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What protects offshore workers instead of workers’ compensation?

On Behalf of | Jan 14, 2021 | admiralty & maritime law

When a worker gets hurt on the job, they typically have the right to compensation. Most employees across the United States can simply file for workers’ compensation benefits through their employer after a work accident or a diagnosis with a work-acquired illness.

However, workers’ compensation benefits apply based on jurisdiction, meaning you have to physically work in a state to qualify for benefits there. Offshore workers technically work outside of state boundaries and even national ones.

You will most likely not qualify for workers’ compensation benefits if you get hurt on an oil rig or ship. Instead, you will need to explore other protections if you need compensation for medical costs and lost wages. What protections are there for offshore workers hurt on the job?

Offshore workers have protection under the Jones Act

The Jones Act is actually Section 27 of the Maritime Marine Act of 1920. In other words, it is one specific section of a very long, in-depth law about maritime commerce and offshore operations. The Jones Act creates legal protection for workers hurt while out at sea.

Unlike workers’ compensation benefits, where fault generally doesn’t matter at all, Jones Act compensation claims require that a worker show that negligence or other wrongful behavior on the part of their employer led to their injury.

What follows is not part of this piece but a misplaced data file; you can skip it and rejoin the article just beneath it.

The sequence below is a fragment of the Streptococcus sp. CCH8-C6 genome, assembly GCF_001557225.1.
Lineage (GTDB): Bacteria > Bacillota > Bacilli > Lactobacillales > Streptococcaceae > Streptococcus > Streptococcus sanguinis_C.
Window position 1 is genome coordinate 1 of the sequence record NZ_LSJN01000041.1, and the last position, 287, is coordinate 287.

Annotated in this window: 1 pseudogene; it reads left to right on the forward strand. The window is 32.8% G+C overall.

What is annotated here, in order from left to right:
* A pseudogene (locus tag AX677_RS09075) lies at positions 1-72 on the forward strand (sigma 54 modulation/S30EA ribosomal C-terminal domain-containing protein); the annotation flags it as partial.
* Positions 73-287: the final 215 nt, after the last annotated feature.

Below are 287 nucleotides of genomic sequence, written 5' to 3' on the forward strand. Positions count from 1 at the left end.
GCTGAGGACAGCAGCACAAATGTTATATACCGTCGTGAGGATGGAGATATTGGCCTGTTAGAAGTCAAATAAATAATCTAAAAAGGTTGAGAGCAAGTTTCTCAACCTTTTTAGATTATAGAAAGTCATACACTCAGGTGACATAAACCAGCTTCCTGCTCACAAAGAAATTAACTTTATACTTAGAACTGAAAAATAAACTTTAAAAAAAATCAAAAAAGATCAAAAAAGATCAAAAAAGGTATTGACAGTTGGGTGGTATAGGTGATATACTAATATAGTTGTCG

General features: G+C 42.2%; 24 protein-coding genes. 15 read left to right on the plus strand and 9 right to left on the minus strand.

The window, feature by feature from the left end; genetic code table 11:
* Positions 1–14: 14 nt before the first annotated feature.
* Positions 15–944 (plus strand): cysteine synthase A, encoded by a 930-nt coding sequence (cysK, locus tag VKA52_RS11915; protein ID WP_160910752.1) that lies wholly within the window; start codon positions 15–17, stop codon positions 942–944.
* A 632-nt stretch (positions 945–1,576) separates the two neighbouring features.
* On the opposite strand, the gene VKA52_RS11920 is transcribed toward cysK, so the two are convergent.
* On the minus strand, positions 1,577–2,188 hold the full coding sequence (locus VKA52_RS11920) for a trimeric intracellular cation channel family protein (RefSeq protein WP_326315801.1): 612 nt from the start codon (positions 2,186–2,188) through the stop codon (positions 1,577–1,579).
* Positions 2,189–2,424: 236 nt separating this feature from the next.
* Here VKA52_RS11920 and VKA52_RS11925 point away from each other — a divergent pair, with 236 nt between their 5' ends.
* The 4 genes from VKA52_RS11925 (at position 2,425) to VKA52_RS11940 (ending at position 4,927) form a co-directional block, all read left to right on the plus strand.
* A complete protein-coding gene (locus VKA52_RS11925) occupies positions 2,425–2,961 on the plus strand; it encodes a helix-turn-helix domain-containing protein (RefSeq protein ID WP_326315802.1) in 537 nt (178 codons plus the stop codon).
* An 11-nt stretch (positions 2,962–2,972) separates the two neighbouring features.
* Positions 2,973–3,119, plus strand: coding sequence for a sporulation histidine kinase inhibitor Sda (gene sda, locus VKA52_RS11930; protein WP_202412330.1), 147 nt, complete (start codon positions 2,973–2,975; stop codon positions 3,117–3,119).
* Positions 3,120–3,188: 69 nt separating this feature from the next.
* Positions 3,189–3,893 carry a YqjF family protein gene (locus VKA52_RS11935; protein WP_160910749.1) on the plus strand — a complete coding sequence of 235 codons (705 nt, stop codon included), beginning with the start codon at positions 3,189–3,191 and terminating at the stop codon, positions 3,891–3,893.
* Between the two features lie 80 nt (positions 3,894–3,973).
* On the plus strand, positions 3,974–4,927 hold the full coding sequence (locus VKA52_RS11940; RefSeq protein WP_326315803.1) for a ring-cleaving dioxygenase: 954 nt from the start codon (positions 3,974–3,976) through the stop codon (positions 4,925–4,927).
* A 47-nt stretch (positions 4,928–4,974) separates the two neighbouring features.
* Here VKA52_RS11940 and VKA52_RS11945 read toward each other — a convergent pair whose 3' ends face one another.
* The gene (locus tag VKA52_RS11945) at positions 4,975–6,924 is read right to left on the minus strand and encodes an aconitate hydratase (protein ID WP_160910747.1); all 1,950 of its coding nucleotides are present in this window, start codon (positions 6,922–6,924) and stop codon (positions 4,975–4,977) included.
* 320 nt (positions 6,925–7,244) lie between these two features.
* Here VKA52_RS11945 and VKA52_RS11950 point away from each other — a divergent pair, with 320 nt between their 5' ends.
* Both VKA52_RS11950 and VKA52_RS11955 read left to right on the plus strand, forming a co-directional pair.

Negligence might include inadequate maintenance, intentional understaffing, lack of security equipment or inadequate training. Wrongful acts would include any kind of legal infraction. Workers with claims under the Jones Act will generally have to take civil action against their employer to get the compensation that they need, although settling out of court is still an option.

Jones Act claims are far more complex than workers’ compensation claims

Workers’ compensation is a program designed to be accessible, and yet many applicants make mistakes and oversights on their paperwork that delay their benefits or keep them from getting them at all.

The Jones Act is not set up to be accessible to laypeople, which means that those pursuing compensation under the Jones Act will likely benefit from professional, experienced help. Attempting to navigate a Jones Act claim on your own might mean making mistakes that limit your future rights or even prevent you from recovering anything at all.